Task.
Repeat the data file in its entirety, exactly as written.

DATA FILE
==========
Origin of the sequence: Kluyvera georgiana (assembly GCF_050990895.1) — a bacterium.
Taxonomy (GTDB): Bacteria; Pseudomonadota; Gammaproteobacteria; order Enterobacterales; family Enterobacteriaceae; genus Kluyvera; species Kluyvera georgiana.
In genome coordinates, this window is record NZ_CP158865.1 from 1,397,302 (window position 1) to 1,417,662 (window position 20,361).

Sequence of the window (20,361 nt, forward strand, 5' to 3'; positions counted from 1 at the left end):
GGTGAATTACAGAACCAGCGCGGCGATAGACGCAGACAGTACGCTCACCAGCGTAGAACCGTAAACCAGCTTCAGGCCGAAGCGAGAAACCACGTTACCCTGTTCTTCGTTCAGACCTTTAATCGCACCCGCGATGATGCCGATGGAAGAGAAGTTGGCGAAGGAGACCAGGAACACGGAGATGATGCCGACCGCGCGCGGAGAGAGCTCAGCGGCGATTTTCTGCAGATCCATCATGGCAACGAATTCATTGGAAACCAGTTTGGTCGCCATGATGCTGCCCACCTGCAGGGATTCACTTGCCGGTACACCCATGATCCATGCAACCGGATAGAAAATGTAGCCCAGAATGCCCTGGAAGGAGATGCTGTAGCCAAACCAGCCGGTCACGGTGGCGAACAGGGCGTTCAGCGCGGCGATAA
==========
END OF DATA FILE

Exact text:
Origin of the sequence: Kluyvera georgiana (assembly GCF_050990895.1) — a bacterium.
Taxonomy (GTDB): Bacteria; Pseudomonadota; Gammaproteobacteria; order Enterobacterales; family Enterobacteriaceae; genus Kluyvera; species Kluyvera georgiana.
In genome coordinates, this window is record NZ_CP158865.1 from 1,397,302 (window position 1) to 1,417,662 (window position 20,361).

Sequence of the window (20,361 nt, forward strand, 5' to 3'; positions counted from 1 at the left end):
GGTGAATTACAGAACCAGCGCGGCGATAGACGCAGACAGTACGCTCACCAGCGTAGAACCGTAAACCAGCTTCAGGCCGAAGCGAGAAACCACGTTACCCTGTTCTTCGTTCAGACCTTTAATCGCACCCGCGATGATGCCGATGGAAGAGAAGTTGGCGAAGGAGACCAGGAACACGGAGATGATGCCGACCGCGCGCGGAGAGAGCTCAGCGGCGATTTTCTGCAGATCCATCATGGCAACGAATTCATTGGAAACCAGTTTGGTCGCCATGATGCTGCCCACCTGCAGGGATTCACTTGCCGGTACACCCATGATCCATGCAACCGGATAGAAAATGTAGCCCAGAATGCCCTGGAAGGAGATGCTGTAGCCAAACCAGCCGGTCACGGTGGCGAACAGGGCGTTCAGCGCGGCGATAA